Ride out the mortgage crisis
The Fed needs patience, not pressure, to cut interest rates. Future home buyers can only benefit.
For many, the dream of owning a home has vaporized as the facade of cheap mortgages, which seemed so normal from 2002 to 2006, has crumbled. Federal officials have reacted well, letting markets expose the error of their ways and laying the ground for more sustainable home ownership.
The Federal Reserve hasn't been complacent as stock markets, hedge funds, and mortgage brokers go south and thousands of new homeowners are forced into foreclosure. To keep the short-term credit pipes from freezing up for everyone, the Fed has loaned billions to big banks. These temporary infusions aren't a bail-out – the move actually earns interest for the Fed – but rather "crisis prevention."
Meanwhile, Treasury Secretary Henry Paulson has wisely warned that this necessary bubble-bursting will "extract a penalty" on economic growth. How much? For now, bad home loans may amount to less than one percent of the nation's GDP.
Still, the US could now face its first, long-term national drop in house prices since the 1930s. That prospect puts pressure on the Fed to drop interest rates, especially heading into election season. Such a step was necessary after the 1987 stock market crash, the 1998 collapse of the Russian economy and a giant US hedge fund, and the Sept. 11 attacks and tech-stock crash in 2001. But not now.
A rate cut, besides possibly worsening the current inflation, would only help salvage many of those people and institutions who contributed to the big gamble on risky, subprime mortgages.
A market reckoning is in order, one that teaches lessons as the receding tide lays bare all past mistakes and irrational exuberances: zero-down loans for marginal buyers, fraud in lending, conflicts of interest in rating agencies, the opacity of risks in "bundled" mortgage securities – and the Fed's own looseness on interest rates. Home buyers are learning a stern lesson if they didn't read the fine print or ask the right questions. Financial illiteracy is no defense, especially when there's no downpayment or checking up on stated income.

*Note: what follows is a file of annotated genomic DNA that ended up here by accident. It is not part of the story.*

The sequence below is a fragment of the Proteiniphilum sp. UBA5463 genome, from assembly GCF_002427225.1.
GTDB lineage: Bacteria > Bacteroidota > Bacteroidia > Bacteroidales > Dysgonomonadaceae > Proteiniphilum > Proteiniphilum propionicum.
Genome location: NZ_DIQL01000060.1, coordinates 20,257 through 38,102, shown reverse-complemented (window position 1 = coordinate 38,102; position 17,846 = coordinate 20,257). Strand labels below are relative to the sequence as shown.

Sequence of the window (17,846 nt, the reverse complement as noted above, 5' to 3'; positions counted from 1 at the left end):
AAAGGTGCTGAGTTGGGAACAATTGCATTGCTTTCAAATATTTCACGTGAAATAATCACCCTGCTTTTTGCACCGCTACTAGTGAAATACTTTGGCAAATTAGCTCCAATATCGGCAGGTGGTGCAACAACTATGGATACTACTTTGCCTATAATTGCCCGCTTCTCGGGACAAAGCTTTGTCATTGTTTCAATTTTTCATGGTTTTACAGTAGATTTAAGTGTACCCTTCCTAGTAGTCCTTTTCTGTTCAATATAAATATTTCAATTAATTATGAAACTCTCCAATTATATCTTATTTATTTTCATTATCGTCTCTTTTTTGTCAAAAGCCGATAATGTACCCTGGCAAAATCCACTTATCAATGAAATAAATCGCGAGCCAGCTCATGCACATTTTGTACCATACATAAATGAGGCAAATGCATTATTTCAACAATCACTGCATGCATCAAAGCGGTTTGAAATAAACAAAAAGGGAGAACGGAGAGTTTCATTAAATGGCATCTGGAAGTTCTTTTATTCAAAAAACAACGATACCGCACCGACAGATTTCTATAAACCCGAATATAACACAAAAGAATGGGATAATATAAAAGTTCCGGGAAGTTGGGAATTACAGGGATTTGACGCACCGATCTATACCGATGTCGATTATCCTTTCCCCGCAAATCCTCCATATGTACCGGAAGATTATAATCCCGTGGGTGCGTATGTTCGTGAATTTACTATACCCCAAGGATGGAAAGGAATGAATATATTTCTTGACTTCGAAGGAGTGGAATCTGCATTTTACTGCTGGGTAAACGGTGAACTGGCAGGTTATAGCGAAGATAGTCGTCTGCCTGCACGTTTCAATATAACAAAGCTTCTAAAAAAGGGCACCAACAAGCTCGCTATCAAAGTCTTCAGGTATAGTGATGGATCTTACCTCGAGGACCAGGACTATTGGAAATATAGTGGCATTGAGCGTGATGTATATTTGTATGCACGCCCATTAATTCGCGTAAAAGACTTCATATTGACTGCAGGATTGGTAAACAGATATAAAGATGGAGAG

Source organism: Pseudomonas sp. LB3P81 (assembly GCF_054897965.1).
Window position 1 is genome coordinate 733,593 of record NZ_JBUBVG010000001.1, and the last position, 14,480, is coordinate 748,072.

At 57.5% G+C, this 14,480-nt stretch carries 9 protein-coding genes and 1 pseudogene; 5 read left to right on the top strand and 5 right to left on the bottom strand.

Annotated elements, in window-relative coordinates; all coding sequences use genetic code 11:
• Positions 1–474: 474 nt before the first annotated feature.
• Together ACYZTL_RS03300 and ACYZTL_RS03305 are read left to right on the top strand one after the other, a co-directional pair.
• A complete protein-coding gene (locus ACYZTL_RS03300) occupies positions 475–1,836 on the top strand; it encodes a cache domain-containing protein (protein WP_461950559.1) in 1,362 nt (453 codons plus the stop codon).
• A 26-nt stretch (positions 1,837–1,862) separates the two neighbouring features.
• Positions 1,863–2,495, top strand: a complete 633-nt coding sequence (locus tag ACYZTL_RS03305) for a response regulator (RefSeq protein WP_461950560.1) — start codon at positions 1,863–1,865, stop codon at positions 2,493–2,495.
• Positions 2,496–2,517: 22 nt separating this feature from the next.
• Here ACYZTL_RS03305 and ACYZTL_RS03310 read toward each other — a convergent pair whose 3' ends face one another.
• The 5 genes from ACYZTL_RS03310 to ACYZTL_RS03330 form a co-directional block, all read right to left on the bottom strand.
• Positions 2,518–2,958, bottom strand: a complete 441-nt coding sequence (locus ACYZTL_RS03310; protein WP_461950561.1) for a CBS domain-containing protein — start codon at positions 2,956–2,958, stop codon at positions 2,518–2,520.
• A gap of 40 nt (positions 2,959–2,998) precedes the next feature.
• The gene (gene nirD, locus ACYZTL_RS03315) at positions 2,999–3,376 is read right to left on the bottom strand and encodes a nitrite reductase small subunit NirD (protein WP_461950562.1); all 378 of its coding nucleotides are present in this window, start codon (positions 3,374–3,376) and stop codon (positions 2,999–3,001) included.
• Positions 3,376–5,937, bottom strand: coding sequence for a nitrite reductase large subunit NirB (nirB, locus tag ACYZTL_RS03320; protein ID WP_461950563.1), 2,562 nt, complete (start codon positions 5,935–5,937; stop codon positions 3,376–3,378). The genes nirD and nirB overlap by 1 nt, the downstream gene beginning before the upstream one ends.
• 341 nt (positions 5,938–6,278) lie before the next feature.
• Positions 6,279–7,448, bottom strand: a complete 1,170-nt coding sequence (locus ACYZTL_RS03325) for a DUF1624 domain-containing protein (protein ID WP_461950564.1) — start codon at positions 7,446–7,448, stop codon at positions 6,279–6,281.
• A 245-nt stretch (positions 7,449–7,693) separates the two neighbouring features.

Much of the market crisis lies in simply not knowing which firms remain exposed to high-risk mortgages. (And more than 2 million adjustable-rate mortgages may be reset higher next year.) The financial industry has done well over the past decade to spread such risks by repackaging US mortgages and reselling them as debt on global markets, enabling cheaper mortgages. But it has fared poorly in accurately measuring those risks and making them transparent. More time is needed to reevaluate the remaining risks – another reason for the Fed to be patient.
Help for low-income Americans in buying homes can come from the two government-related mortgage giants, Fannie Mae and Freddie Mac. But the limits on their level of debt must remain for these special, loosely regulated institutions.
If the Fed, or even Congress, tries to rescue the financial industry, they could create the "moral hazard" of the industry repeating its mistakes and worsening the prospects for home buying. The best action for now is to let this house of cards fall further and help the industry become more honest and open. The American dream of home ownership can only benefit if mortgages are built on the rock of honesty.